Why Jungle Justice Bill Should Also Catch Up With Buhari
In October, it was reported that a bill to protect people against jungle justice had scaled second reading in the Senate and might soon become a law. Considering that there are already laws against wanton killings in place, such a bill is superfluous. Nigerians practise jungle justice, not for a lack of laws but because our institutions are too tepid to enforce existing ones.
Lately, in the cosmopolitan city of Lagos, a young man was lynched by a mob for the alleged crime of stealing a mobile phone. There are conflicting accounts of the incident and up till now, nobody has sorted through the murky details to produce the identity of the victim.
His killers depersonalised and dehumanised him to justify his gruesome murder. Even if he truly stole a mobile phone, his death was unwarranted.
There are reasons human societies institute laws commensurate to a crime and we need to find the language to explain that to a mob; people who have already consigned themselves to the status of animals so they could legitimately rip another one of their kind at the jugular.
In Nigeria, it does not take much more than a mere accusation to be a victim of jungle justice. Most people who participate do not even stop to ask questions before rushing to mob a victim.
In the wake of the Lagos’ unfortunate incident, the Senate is hastening the passage of the bill into law. While it is almost gratifying that the lawmakers are demonstrating responsiveness, a law is a reductionist solution to a complex problem.
How many more laws would have protected the four undergraduates of University of Port Harcourt who were lynched after being falsely accused of theft in Aluu community? What gave their killers gumption if not a conviction that the law is largely impotent?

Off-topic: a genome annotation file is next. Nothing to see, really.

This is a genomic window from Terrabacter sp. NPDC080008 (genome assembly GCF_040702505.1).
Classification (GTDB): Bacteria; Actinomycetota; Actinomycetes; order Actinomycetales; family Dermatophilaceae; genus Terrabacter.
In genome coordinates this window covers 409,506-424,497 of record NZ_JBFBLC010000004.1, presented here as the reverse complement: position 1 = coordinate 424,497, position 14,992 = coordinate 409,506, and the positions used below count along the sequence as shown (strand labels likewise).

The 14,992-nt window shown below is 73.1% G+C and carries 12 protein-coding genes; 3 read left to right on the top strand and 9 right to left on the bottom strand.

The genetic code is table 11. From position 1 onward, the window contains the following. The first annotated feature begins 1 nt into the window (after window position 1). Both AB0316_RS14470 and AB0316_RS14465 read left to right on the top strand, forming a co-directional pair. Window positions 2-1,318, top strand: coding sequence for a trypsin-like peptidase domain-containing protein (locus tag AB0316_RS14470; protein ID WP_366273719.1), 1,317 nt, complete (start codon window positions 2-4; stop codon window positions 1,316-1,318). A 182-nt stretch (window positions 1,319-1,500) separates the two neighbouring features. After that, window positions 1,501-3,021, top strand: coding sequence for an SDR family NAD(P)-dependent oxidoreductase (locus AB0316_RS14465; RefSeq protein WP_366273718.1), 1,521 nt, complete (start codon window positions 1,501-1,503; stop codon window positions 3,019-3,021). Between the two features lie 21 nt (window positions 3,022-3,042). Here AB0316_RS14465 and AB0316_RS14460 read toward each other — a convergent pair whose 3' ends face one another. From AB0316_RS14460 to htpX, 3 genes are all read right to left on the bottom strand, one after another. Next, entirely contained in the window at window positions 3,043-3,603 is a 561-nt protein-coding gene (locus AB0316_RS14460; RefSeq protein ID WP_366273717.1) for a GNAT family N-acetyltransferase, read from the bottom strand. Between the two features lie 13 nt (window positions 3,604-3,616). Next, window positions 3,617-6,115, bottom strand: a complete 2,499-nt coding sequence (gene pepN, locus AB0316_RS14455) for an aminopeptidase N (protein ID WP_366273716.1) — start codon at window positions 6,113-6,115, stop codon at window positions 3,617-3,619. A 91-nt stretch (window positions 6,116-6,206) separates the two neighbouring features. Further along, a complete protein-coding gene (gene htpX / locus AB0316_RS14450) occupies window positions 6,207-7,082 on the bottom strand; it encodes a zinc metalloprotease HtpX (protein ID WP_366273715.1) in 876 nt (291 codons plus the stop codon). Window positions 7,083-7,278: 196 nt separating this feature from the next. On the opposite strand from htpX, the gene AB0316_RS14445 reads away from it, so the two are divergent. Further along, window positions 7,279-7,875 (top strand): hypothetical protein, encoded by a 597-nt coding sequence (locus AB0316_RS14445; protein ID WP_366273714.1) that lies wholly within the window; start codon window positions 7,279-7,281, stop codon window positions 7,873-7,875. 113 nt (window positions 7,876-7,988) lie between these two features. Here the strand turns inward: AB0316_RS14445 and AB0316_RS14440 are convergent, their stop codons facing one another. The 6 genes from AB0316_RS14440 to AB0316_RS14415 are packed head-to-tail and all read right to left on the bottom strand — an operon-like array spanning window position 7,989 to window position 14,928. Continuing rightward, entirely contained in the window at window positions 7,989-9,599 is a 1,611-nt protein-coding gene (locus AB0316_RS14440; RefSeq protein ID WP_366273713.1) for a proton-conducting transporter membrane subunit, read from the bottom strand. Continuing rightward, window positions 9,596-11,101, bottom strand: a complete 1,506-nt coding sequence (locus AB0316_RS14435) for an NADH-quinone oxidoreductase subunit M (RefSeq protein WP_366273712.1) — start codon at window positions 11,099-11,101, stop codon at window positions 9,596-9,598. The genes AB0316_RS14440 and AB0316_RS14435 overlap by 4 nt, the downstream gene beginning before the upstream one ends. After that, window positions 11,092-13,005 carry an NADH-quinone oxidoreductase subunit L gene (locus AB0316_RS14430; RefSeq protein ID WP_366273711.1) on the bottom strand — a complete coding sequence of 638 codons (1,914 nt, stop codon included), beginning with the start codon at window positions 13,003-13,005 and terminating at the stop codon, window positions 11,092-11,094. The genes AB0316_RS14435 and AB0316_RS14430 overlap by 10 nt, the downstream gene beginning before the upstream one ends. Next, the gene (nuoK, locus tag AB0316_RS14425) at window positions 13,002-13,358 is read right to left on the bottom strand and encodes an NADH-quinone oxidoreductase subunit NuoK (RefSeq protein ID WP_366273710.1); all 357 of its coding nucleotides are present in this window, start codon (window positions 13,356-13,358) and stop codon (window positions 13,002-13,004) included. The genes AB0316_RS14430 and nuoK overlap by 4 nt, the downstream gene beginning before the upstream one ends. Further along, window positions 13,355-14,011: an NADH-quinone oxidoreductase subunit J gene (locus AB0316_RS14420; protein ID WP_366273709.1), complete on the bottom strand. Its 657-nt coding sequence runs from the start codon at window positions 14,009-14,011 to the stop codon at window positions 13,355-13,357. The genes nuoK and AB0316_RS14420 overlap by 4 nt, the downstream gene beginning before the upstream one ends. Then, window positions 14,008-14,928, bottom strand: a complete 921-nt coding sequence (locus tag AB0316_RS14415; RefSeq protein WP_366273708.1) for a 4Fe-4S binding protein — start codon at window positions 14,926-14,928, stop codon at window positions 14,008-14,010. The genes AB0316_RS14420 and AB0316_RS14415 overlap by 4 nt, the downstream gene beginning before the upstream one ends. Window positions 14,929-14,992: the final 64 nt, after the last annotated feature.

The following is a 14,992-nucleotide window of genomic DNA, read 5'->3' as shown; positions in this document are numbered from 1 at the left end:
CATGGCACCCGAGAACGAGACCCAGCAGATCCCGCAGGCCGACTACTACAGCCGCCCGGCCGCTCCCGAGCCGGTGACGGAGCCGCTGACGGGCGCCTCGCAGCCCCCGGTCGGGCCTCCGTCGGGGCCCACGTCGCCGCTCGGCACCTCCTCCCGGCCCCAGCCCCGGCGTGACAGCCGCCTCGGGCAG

A couple of years ago, an older woman probably suffering from dementia was lynched in the same Lagos by retarded folks who were convinced she fell from the sky when she transfigured from bird to human. Her killers do not need more laws to stop their Inquisition crusade.
Likewise, the 74-year-old Mrs. Bridget Agbahime of Kano State mobbed by those who believed she had blasphemed against an indifferent god. I read her husband’s interview where he described the incident in vivid details and I could not help but weep.
Imagine how devastating it must be for him to have witnessed the death of his wife, lost his livelihood, and on top of all the trauma he has suffered, learnt that those apprehended by the police had been set free. What good would have been more laws for the National Youth Service Corps members who perished in the heated aftermath of the 2011 elections? It has been 21 years since Gideon Akaluka’s decapitation; today, the guilty parties swagger around and about the metropolis, their freedom a middle finger to the law.
I will concede though, that due to socio-cultural changes, and the upgrade in the tools we use to navigate daily existence, existing laws need to be tweaked. These days, it is not uncommon for folks to gather around lynching sites to take selfies, posing against a scene of gross inhumanity and using the dead as a backdrop for their narcissism.
There are those who are quick to whip out their phones to record mobbing so they can share it on social media and generate traffic for their pages and blogs. There are those whose presence at such scenes engineer the expectation of perverse entertainment; they wilfully egg on the perpetrators, hyping a lynching so they can derive some catharsis from ritualised violence. At varying levels, these people share culpability with those who carry out the actual lynching.
What psychologists have previously described as bystander apathy has a fresh traction in the age of social media. People are no longer content to simply stand around expecting others to take responsibility and stop the crime.